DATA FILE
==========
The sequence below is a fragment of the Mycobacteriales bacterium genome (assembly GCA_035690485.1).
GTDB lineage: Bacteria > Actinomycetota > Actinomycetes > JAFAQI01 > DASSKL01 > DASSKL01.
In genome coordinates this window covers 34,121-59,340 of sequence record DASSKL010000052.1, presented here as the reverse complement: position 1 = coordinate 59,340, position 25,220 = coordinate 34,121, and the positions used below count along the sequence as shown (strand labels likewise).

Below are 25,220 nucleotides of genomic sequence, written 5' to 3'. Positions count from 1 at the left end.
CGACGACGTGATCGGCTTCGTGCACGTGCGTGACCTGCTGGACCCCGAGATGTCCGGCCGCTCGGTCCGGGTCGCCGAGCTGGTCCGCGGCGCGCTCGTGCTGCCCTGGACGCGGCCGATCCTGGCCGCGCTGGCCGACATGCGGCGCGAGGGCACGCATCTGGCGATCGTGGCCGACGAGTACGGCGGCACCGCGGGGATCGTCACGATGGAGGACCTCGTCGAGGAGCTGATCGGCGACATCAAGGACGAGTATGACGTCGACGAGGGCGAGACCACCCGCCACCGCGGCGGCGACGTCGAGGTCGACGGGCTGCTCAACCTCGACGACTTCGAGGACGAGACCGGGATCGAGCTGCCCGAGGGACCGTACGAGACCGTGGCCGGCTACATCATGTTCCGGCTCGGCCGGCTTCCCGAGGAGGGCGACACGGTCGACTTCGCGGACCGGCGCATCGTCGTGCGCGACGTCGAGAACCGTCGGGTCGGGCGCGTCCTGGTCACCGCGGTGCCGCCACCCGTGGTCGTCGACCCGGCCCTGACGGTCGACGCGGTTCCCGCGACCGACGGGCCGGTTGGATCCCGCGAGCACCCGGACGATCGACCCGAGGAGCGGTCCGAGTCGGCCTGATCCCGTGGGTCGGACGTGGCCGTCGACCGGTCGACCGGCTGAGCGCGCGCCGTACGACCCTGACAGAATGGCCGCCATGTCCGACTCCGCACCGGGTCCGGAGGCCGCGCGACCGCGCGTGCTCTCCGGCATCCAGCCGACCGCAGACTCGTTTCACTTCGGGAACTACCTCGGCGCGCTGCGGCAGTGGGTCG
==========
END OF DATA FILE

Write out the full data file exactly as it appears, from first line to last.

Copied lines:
The sequence below is a fragment of the Mycobacteriales bacterium genome (assembly GCA_035690485.1).
GTDB lineage: Bacteria > Actinomycetota > Actinomycetes > JAFAQI01 > DASSKL01 > DASSKL01.
In genome coordinates this window covers 34,121-59,340 of sequence record DASSKL010000052.1, presented here as the reverse complement: position 1 = coordinate 59,340, position 25,220 = coordinate 34,121, and the positions used below count along the sequence as shown (strand labels likewise).

Below are 25,220 nucleotides of genomic sequence, written 5' to 3'. Positions count from 1 at the left end.
CGACGACGTGATCGGCTTCGTGCACGTGCGTGACCTGCTGGACCCCGAGATGTCCGGCCGCTCGGTCCGGGTCGCCGAGCTGGTCCGCGGCGCGCTCGTGCTGCCCTGGACGCGGCCGATCCTGGCCGCGCTGGCCGACATGCGGCGCGAGGGCACGCATCTGGCGATCGTGGCCGACGAGTACGGCGGCACCGCGGGGATCGTCACGATGGAGGACCTCGTCGAGGAGCTGATCGGCGACATCAAGGACGAGTATGACGTCGACGAGGGCGAGACCACCCGCCACCGCGGCGGCGACGTCGAGGTCGACGGGCTGCTCAACCTCGACGACTTCGAGGACGAGACCGGGATCGAGCTGCCCGAGGGACCGTACGAGACCGTGGCCGGCTACATCATGTTCCGGCTCGGCCGGCTTCCCGAGGAGGGCGACACGGTCGACTTCGCGGACCGGCGCATCGTCGTGCGCGACGTCGAGAACCGTCGGGTCGGGCGCGTCCTGGTCACCGCGGTGCCGCCACCCGTGGTCGTCGACCCGGCCCTGACGGTCGACGCGGTTCCCGCGACCGACGGGCCGGTTGGATCCCGCGAGCACCCGGACGATCGACCCGAGGAGCGGTCCGAGTCGGCCTGATCCCGTGGGTCGGACGTGGCCGTCGACCGGTCGACCGGCTGAGCGCGCGCCGTACGACCCTGACAGAATGGCCGCCATGTCCGACTCCGCACCGGGTCCGGAGGCCGCGCGACCGCGCGTGCTCTCCGGCATCCAGCCGACCGCAGACTCGTTTCACTTCGGGAACTACCTCGGCGCGCTGCGGCAGTGGGTCG